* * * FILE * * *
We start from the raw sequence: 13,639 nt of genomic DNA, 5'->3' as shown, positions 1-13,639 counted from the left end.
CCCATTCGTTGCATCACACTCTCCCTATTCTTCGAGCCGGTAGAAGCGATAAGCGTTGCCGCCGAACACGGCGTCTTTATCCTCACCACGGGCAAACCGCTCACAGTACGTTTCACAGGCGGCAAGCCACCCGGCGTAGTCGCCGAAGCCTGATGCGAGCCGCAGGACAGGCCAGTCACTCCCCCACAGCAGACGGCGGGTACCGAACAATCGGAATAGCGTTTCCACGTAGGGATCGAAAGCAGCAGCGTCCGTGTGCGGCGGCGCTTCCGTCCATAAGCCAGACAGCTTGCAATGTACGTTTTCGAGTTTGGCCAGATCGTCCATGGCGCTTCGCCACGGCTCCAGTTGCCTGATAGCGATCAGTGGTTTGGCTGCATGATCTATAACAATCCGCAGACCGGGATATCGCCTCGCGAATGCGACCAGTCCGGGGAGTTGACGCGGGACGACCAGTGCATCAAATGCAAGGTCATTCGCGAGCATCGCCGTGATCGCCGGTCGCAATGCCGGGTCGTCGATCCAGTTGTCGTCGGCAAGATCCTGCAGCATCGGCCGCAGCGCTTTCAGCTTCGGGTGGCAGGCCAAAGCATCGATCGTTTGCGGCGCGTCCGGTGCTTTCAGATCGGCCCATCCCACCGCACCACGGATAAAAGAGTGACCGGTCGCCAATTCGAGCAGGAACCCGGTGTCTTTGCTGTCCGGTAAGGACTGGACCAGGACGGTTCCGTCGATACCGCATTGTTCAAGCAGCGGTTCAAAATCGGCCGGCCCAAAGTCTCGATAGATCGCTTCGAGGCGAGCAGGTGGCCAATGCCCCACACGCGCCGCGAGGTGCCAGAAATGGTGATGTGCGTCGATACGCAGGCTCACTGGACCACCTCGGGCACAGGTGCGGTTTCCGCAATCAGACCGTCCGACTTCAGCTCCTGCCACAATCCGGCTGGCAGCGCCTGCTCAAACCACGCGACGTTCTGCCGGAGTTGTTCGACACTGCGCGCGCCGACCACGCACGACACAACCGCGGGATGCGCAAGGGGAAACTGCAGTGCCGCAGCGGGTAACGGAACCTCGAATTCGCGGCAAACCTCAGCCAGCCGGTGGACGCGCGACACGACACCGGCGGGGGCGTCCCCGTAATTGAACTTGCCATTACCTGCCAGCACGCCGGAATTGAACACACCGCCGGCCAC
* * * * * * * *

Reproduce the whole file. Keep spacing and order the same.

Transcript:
We start from the raw sequence: 13,639 nt of genomic DNA, 5'->3' as shown, positions 1-13,639 counted from the left end.
CCCATTCGTTGCATCACACTCTCCCTATTCTTCGAGCCGGTAGAAGCGATAAGCGTTGCCGCCGAACACGGCGTCTTTATCCTCACCACGGGCAAACCGCTCACAGTACGTTTCACAGGCGGCAAGCCACCCGGCGTAGTCGCCGAAGCCTGATGCGAGCCGCAGGACAGGCCAGTCACTCCCCCACAGCAGACGGCGGGTACCGAACAATCGGAATAGCGTTTCCACGTAGGGATCGAAAGCAGCAGCGTCCGTGTGCGGCGGCGCTTCCGTCCATAAGCCAGACAGCTTGCAATGTACGTTTTCGAGTTTGGCCAGATCGTCCATGGCGCTTCGCCACGGCTCCAGTTGCCTGATAGCGATCAGTGGTTTGGCTGCATGATCTATAACAATCCGCAGACCGGGATATCGCCTCGCGAATGCGACCAGTCCGGGGAGTTGACGCGGGACGACCAGTGCATCAAATGCAAGGTCATTCGCGAGCATCGCCGTGATCGCCGGTCGCAATGCCGGGTCGTCGATCCAGTTGTCGTCGGCAAGATCCTGCAGCATCGGCCGCAGCGCTTTCAGCTTCGGGTGGCAGGCCAAAGCATCGATCGTTTGCGGCGCGTCCGGTGCTTTCAGATCGGCCCATCCCACCGCACCACGGATAAAAGAGTGACCGGTCGCCAATTCGAGCAGGAACCCGGTGTCTTTGCTGTCCGGTAAGGACTGGACCAGGACGGTTCCGTCGATACCGCATTGTTCAAGCAGCGGTTCAAAATCGGCCGGCCCAAAGTCTCGATAGATCGCTTCGAGGCGAGCAGGTGGCCAATGCCCCACACGCGCCGCGAGGTGCCAGAAATGGTGATGTGCGTCGATACGCAGGCTCACTGGACCACCTCGGGCACAGGTGCGGTTTCCGCAATCAGACCGTCCGACTTCAGCTCCTGCCACAATCCGGCTGGCAGCGCCTGCTCAAACCACGCGACGTTCTGCCGGAGTTGTTCGACACTGCGCGCGCCGACCACGCACGACACAACCGCGGGATGCGCAAGGGGAAACTGCAGTGCCGCAGCGGGTAACGGAACCTCGAATTCGCGGCAAACCTCAGCCAGCCGGTGGACGCGCGACACGACACCGGCGGGGGCGTCCCCGTAATTGAACTTGCCATTACCTGCCAGCACGCCGGAATTGAACACACCGCCGGCCAC